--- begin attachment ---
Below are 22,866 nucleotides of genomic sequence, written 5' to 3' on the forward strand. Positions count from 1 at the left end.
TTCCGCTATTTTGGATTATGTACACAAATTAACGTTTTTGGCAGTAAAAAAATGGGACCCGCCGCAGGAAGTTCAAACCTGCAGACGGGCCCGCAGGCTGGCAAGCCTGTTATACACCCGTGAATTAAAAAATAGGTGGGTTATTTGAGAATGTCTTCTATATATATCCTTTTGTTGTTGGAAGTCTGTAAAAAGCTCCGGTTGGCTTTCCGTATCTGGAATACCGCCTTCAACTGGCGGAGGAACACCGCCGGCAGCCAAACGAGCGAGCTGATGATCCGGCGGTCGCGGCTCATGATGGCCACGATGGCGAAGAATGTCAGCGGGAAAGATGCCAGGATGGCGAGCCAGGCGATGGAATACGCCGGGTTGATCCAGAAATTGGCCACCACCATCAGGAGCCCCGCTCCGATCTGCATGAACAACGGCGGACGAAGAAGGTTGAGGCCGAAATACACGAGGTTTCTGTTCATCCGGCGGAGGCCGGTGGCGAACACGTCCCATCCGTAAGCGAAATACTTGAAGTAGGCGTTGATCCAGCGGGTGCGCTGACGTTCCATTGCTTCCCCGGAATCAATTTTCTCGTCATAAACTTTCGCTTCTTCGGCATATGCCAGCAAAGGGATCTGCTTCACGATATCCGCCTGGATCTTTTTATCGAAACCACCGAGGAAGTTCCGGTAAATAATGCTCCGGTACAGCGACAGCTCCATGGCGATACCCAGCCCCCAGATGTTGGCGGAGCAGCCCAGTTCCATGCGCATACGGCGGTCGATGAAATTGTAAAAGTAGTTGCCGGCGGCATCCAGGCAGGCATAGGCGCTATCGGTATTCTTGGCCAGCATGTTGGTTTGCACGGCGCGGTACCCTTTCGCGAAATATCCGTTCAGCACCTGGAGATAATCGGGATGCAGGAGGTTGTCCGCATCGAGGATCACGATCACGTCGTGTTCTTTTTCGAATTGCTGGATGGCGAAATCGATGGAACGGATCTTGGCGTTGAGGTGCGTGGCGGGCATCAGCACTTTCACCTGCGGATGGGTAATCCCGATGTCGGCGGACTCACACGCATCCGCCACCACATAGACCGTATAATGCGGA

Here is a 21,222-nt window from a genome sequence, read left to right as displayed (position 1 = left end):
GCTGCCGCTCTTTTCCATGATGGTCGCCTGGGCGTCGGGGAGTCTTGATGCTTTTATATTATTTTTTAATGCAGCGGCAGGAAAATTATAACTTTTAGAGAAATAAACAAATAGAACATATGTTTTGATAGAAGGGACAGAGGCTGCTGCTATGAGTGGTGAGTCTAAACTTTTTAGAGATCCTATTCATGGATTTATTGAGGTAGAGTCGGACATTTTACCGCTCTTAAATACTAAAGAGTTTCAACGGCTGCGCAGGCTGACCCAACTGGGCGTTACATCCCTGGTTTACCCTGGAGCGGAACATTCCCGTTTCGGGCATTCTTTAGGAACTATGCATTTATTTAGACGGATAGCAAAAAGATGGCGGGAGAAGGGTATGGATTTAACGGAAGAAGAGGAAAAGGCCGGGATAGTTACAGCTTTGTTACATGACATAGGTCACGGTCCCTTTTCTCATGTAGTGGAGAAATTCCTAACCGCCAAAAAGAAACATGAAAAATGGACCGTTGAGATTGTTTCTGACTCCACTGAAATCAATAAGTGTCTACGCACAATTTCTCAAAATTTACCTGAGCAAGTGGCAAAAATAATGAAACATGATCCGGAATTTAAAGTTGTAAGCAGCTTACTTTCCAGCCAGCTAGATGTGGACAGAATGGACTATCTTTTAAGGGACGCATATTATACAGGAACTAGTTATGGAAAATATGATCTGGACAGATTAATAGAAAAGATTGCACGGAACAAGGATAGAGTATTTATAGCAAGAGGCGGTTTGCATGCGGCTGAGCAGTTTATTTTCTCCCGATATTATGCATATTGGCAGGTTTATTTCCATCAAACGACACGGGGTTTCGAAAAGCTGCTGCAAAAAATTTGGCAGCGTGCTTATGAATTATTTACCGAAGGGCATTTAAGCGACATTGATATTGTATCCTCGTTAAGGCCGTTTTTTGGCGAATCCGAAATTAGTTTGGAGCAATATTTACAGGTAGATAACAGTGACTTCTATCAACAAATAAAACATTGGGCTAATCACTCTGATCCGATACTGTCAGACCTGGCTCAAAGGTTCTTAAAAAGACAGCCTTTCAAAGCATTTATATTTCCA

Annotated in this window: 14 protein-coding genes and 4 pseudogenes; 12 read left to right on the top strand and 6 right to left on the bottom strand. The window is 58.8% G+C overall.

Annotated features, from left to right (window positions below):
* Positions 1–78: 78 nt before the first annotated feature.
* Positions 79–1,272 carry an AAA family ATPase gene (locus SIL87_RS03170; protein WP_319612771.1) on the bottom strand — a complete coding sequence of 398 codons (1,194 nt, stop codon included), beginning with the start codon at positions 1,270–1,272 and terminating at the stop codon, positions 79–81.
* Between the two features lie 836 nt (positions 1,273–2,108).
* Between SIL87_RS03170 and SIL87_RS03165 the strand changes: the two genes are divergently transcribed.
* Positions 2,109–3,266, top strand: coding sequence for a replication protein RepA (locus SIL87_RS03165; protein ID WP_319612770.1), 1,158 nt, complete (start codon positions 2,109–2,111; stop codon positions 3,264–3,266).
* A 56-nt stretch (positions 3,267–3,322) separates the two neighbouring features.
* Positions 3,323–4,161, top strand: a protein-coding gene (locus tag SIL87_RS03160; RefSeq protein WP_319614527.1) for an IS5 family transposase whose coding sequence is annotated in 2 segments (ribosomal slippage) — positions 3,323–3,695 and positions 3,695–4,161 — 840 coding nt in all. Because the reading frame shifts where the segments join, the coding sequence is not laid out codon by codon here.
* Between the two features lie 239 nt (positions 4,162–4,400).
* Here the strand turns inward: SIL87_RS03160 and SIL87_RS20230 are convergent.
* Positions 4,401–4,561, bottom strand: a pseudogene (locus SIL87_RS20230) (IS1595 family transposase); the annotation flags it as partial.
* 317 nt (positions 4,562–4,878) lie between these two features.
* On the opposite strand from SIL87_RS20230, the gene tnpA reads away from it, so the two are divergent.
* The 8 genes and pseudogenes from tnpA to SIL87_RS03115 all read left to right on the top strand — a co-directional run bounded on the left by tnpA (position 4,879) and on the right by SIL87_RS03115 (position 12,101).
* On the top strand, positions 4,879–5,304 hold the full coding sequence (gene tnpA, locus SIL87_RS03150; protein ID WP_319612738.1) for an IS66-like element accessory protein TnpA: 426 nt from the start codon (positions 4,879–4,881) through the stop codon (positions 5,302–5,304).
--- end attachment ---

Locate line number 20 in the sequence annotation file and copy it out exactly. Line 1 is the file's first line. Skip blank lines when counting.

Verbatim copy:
* On the top strand, positions 4,879–5,304 hold the full coding sequence (gene tnpA, locus SIL87_RS03150; protein ID WP_319612738.1) for an IS66-like element accessory protein TnpA: 426 nt from the start codon (positions 4,879–4,881) through the stop codon (positions 5,302–5,304).